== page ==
JS: This is the question that Marti [director Marti Lyons] and I have been asking ourselves since we started working on this production. In Chicago, our design gave the audience a more literal engagement with a period construct, the “then-ness.” In this second production, we’re exploring a different tactic, leaning more into the “ish” than the “then.” We’re working with scenic designer Dane Laffrey and costume designer Danae Iris McQueen to capture authentic textures that viscerally invoke the harsh conditions of Elizabeth’s world — mud, wood, burlap — while engaging in the same kind of contemporary cheekiness of the text itself.

Why do you think this is the play you were drawn to writing now?

JS: To me, we are poised in the quintessential moment of asking ourselves if we can fix the system from within or if the only way forward is just to burn it all down. I am neither as optimistic nor as radical as many of my friends, and I do tend toward believing that I have to engage with the systems that are present. That the needle gets moved — painfully slowly — because you work with what you have, not because you throw it all out. And yet, in the last three years, I have really questioned whether we are leading ourselves to a point where the systems themselves can’t be salvaged. The question that the play is posing is closely aligned with questions that I am asking daily.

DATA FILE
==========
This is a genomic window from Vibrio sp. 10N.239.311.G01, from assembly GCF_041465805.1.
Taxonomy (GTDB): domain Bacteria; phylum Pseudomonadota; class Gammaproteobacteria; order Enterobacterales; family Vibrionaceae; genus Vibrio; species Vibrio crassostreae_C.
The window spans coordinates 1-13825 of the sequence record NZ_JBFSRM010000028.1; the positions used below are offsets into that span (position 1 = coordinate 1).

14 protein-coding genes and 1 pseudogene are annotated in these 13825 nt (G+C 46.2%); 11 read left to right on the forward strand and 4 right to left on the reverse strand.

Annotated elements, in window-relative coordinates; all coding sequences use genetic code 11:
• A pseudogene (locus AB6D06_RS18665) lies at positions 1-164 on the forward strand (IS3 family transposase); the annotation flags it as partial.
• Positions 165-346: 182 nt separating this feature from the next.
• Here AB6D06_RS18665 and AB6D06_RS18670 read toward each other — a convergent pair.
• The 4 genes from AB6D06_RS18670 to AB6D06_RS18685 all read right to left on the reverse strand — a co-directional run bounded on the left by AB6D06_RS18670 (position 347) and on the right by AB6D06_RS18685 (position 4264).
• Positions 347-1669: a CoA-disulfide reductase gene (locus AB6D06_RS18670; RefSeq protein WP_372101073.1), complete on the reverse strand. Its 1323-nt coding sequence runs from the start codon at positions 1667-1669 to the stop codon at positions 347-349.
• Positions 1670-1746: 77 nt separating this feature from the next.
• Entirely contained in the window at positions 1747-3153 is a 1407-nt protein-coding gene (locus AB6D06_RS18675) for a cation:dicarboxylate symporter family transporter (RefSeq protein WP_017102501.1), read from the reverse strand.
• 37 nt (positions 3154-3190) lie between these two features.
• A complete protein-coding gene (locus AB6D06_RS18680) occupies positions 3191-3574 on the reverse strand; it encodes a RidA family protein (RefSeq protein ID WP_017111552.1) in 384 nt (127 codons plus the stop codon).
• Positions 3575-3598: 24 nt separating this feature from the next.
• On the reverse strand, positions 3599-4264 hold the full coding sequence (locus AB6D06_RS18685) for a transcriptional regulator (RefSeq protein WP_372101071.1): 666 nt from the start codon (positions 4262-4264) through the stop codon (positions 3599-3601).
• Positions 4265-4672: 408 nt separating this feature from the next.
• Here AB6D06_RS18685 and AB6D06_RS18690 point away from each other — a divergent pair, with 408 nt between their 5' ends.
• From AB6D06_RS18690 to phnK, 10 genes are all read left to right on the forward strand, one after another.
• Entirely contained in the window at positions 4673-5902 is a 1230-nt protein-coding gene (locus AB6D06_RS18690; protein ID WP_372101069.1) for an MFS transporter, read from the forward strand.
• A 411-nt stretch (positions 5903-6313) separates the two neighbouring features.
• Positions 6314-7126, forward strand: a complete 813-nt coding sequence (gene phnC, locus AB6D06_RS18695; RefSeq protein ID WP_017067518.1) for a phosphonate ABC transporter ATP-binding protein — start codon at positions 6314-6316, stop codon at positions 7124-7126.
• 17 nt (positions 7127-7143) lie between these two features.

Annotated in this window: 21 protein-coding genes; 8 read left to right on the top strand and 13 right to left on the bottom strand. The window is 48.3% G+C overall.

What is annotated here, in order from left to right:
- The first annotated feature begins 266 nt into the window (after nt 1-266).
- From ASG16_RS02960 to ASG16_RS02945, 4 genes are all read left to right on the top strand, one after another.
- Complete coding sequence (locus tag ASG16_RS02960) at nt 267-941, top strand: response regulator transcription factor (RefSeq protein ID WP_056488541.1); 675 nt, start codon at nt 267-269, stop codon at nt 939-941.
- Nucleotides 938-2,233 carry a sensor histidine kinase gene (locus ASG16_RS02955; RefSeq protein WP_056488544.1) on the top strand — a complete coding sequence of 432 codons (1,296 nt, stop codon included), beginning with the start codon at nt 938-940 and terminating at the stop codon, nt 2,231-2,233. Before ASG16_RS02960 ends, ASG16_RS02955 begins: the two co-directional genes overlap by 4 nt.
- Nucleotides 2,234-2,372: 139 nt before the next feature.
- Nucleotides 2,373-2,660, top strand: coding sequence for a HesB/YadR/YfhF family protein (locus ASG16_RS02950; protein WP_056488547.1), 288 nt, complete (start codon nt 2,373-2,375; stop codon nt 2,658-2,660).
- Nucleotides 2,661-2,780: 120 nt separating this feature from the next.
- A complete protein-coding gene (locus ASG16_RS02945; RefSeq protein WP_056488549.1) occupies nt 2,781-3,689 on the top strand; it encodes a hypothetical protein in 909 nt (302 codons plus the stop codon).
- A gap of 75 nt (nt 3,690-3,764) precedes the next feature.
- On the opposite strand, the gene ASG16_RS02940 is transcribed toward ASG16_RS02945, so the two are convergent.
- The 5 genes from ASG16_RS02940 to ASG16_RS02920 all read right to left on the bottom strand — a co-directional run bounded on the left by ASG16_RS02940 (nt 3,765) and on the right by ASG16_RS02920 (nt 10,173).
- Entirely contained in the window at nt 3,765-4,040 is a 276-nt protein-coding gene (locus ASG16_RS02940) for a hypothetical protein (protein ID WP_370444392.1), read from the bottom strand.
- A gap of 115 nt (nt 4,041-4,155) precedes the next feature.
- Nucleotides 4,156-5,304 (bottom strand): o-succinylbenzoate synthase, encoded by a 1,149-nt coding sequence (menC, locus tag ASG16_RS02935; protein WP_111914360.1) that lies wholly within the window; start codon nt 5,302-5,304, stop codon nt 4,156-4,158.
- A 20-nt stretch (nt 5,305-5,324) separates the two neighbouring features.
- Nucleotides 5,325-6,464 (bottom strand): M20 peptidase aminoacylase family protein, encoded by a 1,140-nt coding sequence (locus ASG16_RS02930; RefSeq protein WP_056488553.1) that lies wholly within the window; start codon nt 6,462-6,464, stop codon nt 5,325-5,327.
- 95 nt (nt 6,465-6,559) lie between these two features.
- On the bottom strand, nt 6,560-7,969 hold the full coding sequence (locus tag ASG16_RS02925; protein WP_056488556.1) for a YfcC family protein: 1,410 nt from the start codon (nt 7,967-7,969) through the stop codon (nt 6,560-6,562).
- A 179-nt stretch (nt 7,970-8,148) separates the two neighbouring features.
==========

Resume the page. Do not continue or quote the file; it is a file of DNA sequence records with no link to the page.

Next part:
I wrote this play in this way because there’s no other way that I can process these huge questions. I think in a different moment in time it would have been a very different play. I wake up in the morning with the feeling that we are hurtling toward something inexorable, and I have heard people — with whom I have absolutely no political common ground — express the exact same feeling. It’s either very strange or very human that we can agree on nothing except our fear of impending doom.

When we first did this play in Chicago, a woman came up to me and told me that she saw the play as an argument for hope. She and her husband had been discussing whether you can bring a child into a world like this, and she said they saw the play and decided to have a child. We had this conversation at a moment in which I did not, myself, feel any hope whatsoever, and I couldn’t see it in the play either. She completely reframed the play for me — she gave me an entirely different window through which I could see it. So while Witch examines what despair can lead to, maybe it also reminds us that hope has the same power.

By Amy Levinson, Geffen Playhouse Associate Artistic Director


For tickets and showtimes, please visit geffenplayhouse.org/witch or call our Box Office at 310.208.5454 (open daily, 7:00 a.m. — 6:00 p.m.).